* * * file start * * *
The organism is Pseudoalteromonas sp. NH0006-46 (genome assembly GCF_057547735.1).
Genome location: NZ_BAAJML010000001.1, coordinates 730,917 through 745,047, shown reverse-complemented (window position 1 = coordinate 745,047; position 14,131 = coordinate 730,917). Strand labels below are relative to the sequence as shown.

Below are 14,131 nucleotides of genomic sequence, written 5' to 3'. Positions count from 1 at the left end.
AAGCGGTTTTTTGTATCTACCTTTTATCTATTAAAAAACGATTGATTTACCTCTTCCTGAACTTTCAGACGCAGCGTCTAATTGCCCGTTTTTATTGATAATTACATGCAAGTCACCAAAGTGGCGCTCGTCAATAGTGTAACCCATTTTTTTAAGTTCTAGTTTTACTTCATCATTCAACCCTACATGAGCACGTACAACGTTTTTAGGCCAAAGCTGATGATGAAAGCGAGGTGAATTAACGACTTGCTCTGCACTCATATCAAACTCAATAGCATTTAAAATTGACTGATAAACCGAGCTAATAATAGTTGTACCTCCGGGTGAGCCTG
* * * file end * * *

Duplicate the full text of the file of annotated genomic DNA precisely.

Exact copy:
The organism is Pseudoalteromonas sp. NH0006-46 (genome assembly GCF_057547735.1).
Genome location: NZ_BAAJML010000001.1, coordinates 730,917 through 745,047, shown reverse-complemented (window position 1 = coordinate 745,047; position 14,131 = coordinate 730,917). Strand labels below are relative to the sequence as shown.

Below are 14,131 nucleotides of genomic sequence, written 5' to 3'. Positions count from 1 at the left end.
AAGCGGTTTTTTGTATCTACCTTTTATCTATTAAAAAACGATTGATTTACCTCTTCCTGAACTTTCAGACGCAGCGTCTAATTGCCCGTTTTTATTGATAATTACATGCAAGTCACCAAAGTGGCGCTCGTCAATAGTGTAACCCATTTTTTTAAGTTCTAGTTTTACTTCATCATTCAACCCTACATGAGCACGTACAACGTTTTTAGGCCAAAGCTGATGATGAAAGCGAGGTGAATTAACGACTTGCTCTGCACTCATATCAAACTCAATAGCATTTAAAATTGACTGATAAACCGAGCTAATAATAGTTGTACCTCCGGGTGAGCCTG